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Our Trauma Responses

As we’re healing from our traumatic experiences, one of the things we want to examine is our trauma responses – how we respond to and deal with our trauma. Our trauma responses play a large part in the development of our addictions. How we cope with our pain, whether we cope in healthy ways, has a lot to do with whether or not we become dependent on an addictive substance or behavior. What are some common trauma responses many of us share?

It’s quite common for us to deal with our trauma by attempting to not deal with at all. We suppress our pain and any thoughts or memories associated with it. We forbid ourselves from thinking, speaking or reflecting on our trauma. We believe giving into our trauma will weaken us and make us more susceptible to pain down the line. We think it’s the stronger, more admirable thing to do to just forget about our pain, as if it never existed. We turn to silence and secrecy, keeping our trauma hidden from everyone in our lives. We manage to convince ourselves that it’s not an issue for us, that we’re better off pretending it’s not there. We use denial to help ourselves cope with our painful secrets. We avoid the subject entirely, even going so far as to avoid the people who question us or show concern. We’ll even distance ourselves from these people altogether, in an attempt to keep our pain a secret. Our pain stays with us, though, hidden under the surface. It continues to affect us until we’ve learned not only how to cope with it but also all of the lessons it’s meant to teach us.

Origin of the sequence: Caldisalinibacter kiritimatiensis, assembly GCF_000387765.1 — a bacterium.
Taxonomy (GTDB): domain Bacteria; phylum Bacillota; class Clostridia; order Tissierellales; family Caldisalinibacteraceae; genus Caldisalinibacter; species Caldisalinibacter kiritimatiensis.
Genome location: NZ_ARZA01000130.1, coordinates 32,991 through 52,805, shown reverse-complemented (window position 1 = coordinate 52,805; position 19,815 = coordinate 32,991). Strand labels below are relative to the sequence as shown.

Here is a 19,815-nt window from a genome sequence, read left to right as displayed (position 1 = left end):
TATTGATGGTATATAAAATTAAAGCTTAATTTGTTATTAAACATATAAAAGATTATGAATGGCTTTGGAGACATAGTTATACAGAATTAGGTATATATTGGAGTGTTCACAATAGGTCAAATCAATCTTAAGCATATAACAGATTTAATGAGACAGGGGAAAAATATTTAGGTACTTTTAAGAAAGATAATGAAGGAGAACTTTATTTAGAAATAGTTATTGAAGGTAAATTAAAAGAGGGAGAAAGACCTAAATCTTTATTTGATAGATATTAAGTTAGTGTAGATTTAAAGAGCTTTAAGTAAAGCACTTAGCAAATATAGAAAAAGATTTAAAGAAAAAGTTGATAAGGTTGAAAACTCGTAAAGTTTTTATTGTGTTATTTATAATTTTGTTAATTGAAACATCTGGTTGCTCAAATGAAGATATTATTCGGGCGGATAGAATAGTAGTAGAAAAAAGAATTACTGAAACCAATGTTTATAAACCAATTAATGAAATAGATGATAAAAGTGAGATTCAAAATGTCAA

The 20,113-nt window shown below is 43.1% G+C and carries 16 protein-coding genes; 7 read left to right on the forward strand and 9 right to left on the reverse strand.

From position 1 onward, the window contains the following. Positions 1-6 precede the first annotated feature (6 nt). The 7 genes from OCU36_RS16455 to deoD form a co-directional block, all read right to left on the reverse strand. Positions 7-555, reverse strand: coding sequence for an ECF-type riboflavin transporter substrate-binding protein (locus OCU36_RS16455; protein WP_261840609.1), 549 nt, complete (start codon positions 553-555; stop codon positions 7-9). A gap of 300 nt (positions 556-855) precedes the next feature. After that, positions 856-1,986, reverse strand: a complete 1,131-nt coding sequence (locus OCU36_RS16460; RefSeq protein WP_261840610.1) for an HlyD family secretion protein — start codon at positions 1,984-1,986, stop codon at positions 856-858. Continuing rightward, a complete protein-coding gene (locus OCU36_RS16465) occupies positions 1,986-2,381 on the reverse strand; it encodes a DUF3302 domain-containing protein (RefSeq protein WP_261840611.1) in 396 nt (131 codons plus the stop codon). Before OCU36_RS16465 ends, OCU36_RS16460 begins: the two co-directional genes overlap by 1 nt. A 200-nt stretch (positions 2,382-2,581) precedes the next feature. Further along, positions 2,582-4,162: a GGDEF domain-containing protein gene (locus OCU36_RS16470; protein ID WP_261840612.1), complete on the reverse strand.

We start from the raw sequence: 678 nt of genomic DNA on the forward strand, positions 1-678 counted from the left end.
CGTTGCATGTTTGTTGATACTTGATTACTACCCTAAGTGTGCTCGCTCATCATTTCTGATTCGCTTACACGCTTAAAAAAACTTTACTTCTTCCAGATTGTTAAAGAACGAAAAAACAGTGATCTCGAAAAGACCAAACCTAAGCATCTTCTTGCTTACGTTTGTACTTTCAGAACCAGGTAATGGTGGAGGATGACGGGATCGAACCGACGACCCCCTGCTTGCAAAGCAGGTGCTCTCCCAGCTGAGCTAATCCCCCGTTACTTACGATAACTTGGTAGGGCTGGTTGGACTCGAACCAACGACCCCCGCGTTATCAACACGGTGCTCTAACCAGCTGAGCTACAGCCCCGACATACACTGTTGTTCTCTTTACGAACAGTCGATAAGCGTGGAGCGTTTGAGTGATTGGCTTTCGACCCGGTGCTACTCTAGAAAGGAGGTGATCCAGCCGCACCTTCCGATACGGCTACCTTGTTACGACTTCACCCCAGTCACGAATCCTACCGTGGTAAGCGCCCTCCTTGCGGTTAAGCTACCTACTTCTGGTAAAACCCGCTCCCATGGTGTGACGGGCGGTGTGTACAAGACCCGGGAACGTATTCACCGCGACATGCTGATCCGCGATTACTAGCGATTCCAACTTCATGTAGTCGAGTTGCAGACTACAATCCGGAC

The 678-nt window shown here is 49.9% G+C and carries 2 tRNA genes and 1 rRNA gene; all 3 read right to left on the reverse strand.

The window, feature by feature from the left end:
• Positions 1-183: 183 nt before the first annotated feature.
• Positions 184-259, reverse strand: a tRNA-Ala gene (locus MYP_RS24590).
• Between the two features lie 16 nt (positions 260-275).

Other common trauma responses involve reactivity and heightened emotion. We respond to our trauma by reacting strongly. We might carry intense anger with us for much of our lives. We might be unable to forgive ourselves or the people who hurt us. We might lash out at people who had nothing to do with our trauma. We might be increasingly stressed out, worried, tense or volatile. We might feel deep fear and have severe panic attacks. We might suffer from post-traumatic stress disorder and experience debilitating anxiety, painful flashbacks and nightmares. We might find that we haven’t healed from our trauma and that it continues to cause us painful, recurring depressions. We might turn to our addictive substances and behaviors as the default response to our trauma, in an attempt to ease our pain, numb ourselves, zone out and forget.

How we respond to our trauma informs how we deal with the addictive substances and behaviors we’re faced with in our lives – whether we cope with our pain in healthy ways or cause ourselves more pain in the process.

The Guest House Ocala provides unparalleled, premier-quality treatment to those who suffer from self-defeating behaviors brought on by trauma and its underlying issues. We are uniquely equipped to help our guests heal from trauma-induced substance abuse, process addiction, anxiety or depression in a safe, comfortable and confidential setting. Call 855-483-7800 today for more information.